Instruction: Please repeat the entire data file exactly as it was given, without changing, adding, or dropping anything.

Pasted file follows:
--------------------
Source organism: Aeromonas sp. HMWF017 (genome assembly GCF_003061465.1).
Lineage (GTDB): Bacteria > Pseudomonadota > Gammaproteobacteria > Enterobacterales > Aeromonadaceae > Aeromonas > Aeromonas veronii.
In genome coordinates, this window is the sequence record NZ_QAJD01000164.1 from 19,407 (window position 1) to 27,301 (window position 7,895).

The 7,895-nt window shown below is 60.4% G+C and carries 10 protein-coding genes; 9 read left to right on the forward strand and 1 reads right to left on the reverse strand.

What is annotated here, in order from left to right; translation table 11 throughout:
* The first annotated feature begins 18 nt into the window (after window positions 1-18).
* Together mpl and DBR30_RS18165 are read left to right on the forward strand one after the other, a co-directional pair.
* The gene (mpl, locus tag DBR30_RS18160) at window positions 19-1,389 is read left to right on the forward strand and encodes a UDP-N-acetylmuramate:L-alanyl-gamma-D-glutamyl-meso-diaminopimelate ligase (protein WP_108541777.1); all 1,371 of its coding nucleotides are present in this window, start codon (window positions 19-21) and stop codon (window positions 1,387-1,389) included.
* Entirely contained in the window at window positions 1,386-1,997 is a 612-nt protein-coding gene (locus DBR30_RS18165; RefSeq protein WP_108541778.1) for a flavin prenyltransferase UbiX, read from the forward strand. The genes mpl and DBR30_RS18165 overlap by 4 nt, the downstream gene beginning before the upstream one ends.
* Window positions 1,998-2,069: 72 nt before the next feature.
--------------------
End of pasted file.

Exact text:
Source organism: Aeromonas sp. HMWF017 (genome assembly GCF_003061465.1).
Lineage (GTDB): Bacteria > Pseudomonadota > Gammaproteobacteria > Enterobacterales > Aeromonadaceae > Aeromonas > Aeromonas veronii.
In genome coordinates, this window is the sequence record NZ_QAJD01000164.1 from 19,407 (window position 1) to 27,301 (window position 7,895).

The 7,895-nt window shown below is 60.4% G+C and carries 10 protein-coding genes; 9 read left to right on the forward strand and 1 reads right to left on the reverse strand.

What is annotated here, in order from left to right; translation table 11 throughout:
* The first annotated feature begins 18 nt into the window (after window positions 1-18).
* Together mpl and DBR30_RS18165 are read left to right on the forward strand one after the other, a co-directional pair.
* The gene (mpl, locus tag DBR30_RS18160) at window positions 19-1,389 is read left to right on the forward strand and encodes a UDP-N-acetylmuramate:L-alanyl-gamma-D-glutamyl-meso-diaminopimelate ligase (protein WP_108541777.1); all 1,371 of its coding nucleotides are present in this window, start codon (window positions 19-21) and stop codon (window positions 1,387-1,389) included.
* Entirely contained in the window at window positions 1,386-1,997 is a 612-nt protein-coding gene (locus DBR30_RS18165; RefSeq protein WP_108541778.1) for a flavin prenyltransferase UbiX, read from the forward strand. The genes mpl and DBR30_RS18165 overlap by 4 nt, the downstream gene beginning before the upstream one ends.
* Window positions 1,998-2,069: 72 nt before the next feature.